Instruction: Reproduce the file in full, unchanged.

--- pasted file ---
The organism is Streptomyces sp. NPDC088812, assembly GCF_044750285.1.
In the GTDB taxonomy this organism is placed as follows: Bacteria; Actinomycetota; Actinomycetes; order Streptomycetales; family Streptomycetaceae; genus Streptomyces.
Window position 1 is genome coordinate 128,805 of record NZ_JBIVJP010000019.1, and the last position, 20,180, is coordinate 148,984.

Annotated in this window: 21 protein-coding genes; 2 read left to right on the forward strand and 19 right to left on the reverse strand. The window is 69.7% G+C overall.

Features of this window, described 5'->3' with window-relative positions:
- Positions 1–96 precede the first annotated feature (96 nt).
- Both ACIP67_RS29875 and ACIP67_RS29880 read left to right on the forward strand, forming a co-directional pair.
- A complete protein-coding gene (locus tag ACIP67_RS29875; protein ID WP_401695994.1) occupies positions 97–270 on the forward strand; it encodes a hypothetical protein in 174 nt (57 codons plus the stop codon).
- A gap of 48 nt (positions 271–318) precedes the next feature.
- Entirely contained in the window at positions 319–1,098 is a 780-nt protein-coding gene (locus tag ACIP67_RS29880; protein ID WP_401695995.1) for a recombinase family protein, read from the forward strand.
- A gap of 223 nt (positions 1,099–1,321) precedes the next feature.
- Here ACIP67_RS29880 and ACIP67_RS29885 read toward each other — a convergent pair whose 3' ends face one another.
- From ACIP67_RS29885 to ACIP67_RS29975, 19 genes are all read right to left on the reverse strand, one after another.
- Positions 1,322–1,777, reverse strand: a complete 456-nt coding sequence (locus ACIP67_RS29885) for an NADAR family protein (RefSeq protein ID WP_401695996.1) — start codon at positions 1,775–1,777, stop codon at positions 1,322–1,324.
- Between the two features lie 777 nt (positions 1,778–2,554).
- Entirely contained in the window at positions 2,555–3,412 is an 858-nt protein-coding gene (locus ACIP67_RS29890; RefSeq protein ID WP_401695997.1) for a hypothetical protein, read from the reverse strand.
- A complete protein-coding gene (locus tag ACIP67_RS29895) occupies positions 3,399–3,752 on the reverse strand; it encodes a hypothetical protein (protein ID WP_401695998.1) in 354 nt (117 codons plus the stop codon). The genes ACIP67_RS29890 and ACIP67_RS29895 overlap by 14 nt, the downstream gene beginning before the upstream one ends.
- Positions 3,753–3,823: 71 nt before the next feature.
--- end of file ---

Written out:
The organism is Streptomyces sp. NPDC088812, assembly GCF_044750285.1.
In the GTDB taxonomy this organism is placed as follows: Bacteria; Actinomycetota; Actinomycetes; order Streptomycetales; family Streptomycetaceae; genus Streptomyces.
Window position 1 is genome coordinate 128,805 of record NZ_JBIVJP010000019.1, and the last position, 20,180, is coordinate 148,984.

Annotated in this window: 21 protein-coding genes; 2 read left to right on the forward strand and 19 right to left on the reverse strand. The window is 69.7% G+C overall.

Features of this window, described 5'->3' with window-relative positions:
- Positions 1–96 precede the first annotated feature (96 nt).
- Both ACIP67_RS29875 and ACIP67_RS29880 read left to right on the forward strand, forming a co-directional pair.
- A complete protein-coding gene (locus tag ACIP67_RS29875; protein ID WP_401695994.1) occupies positions 97–270 on the forward strand; it encodes a hypothetical protein in 174 nt (57 codons plus the stop codon).
- A gap of 48 nt (positions 271–318) precedes the next feature.
- Entirely contained in the window at positions 319–1,098 is a 780-nt protein-coding gene (locus tag ACIP67_RS29880; protein ID WP_401695995.1) for a recombinase family protein, read from the forward strand.
- A gap of 223 nt (positions 1,099–1,321) precedes the next feature.
- Here ACIP67_RS29880 and ACIP67_RS29885 read toward each other — a convergent pair whose 3' ends face one another.
- From ACIP67_RS29885 to ACIP67_RS29975, 19 genes are all read right to left on the reverse strand, one after another.
- Positions 1,322–1,777, reverse strand: a complete 456-nt coding sequence (locus ACIP67_RS29885) for an NADAR family protein (RefSeq protein ID WP_401695996.1) — start codon at positions 1,775–1,777, stop codon at positions 1,322–1,324.
- Between the two features lie 777 nt (positions 1,778–2,554).
- Entirely contained in the window at positions 2,555–3,412 is an 858-nt protein-coding gene (locus ACIP67_RS29890; RefSeq protein ID WP_401695997.1) for a hypothetical protein, read from the reverse strand.
- A complete protein-coding gene (locus tag ACIP67_RS29895) occupies positions 3,399–3,752 on the reverse strand; it encodes a hypothetical protein (protein ID WP_401695998.1) in 354 nt (117 codons plus the stop codon). The genes ACIP67_RS29890 and ACIP67_RS29895 overlap by 14 nt, the downstream gene beginning before the upstream one ends.
- Positions 3,753–3,823: 71 nt before the next feature.